The CFTC provides these figures on index trading for only 10 commodities. Why are such major commodities as crude oil, gold, and copper excluded? The agency's rationale, which even certain insiders question, is that it would be hard to get reliable information on these other commodities from the swaps dealers.

I've been over at Discussionist making a few posts and commenting on others. It's turning into a

real slugfest over there. Beginning to wonder if there is any point to participating. THese conservatives make one wonder about the human race. Really ignorant... and happy to stay that way.

CBO: Republican Surface Transportation Proposal Bankrupts Highway Trust Fund


Washington, D.C. – According to a new analysis released this afternoon by the non-partisan Congressional Budget Office (CBO), the Republican Leadership’s surface transportation bill that the House is expected to act on later this week would bankrupt the Highway Trust Fund by 2016 and create a $78 billion funding shortfall over a ten-year period.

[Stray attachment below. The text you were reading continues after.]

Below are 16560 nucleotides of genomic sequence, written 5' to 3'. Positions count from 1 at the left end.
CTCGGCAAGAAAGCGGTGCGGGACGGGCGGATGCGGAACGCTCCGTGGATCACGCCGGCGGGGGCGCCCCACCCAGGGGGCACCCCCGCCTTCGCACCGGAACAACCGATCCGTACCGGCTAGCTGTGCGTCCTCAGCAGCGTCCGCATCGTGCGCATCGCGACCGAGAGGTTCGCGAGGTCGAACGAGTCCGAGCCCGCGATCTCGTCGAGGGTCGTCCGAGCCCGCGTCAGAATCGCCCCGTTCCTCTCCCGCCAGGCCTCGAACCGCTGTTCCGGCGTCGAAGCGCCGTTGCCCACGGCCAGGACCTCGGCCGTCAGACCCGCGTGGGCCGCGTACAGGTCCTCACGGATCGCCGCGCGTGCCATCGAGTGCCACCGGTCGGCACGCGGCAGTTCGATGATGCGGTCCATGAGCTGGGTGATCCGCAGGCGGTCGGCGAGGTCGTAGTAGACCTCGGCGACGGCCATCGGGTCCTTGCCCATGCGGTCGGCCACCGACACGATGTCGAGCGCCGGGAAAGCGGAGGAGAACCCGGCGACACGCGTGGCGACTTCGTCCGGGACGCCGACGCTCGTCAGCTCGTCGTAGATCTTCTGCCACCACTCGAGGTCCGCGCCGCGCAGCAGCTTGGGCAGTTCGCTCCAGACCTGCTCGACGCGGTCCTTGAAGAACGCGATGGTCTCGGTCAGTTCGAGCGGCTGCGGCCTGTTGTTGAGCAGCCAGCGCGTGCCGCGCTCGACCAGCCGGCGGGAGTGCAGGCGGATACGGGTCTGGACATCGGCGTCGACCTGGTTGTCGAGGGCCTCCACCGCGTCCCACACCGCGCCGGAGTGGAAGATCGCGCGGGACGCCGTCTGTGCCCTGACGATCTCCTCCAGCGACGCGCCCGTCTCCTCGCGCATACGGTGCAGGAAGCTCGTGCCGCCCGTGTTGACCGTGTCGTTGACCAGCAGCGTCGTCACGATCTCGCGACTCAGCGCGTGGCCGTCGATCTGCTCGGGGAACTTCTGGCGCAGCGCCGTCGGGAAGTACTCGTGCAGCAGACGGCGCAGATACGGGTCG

“The Republican Leadership’s partisan signature ‘jobs’ bill is not sustainable, and would lead America’s transportation programs down a reckless path toward bankruptcy,” said U.S. Representative Nick J. Rahall (D-WV), top Democrat on the House Transportation and Infrastructure Committee. “There is no doubt we need to pass a long-term bill that creates certainty, but the only thing this bill does is make certain the Highway Trust Fund will go belly up even before the end of the bill.”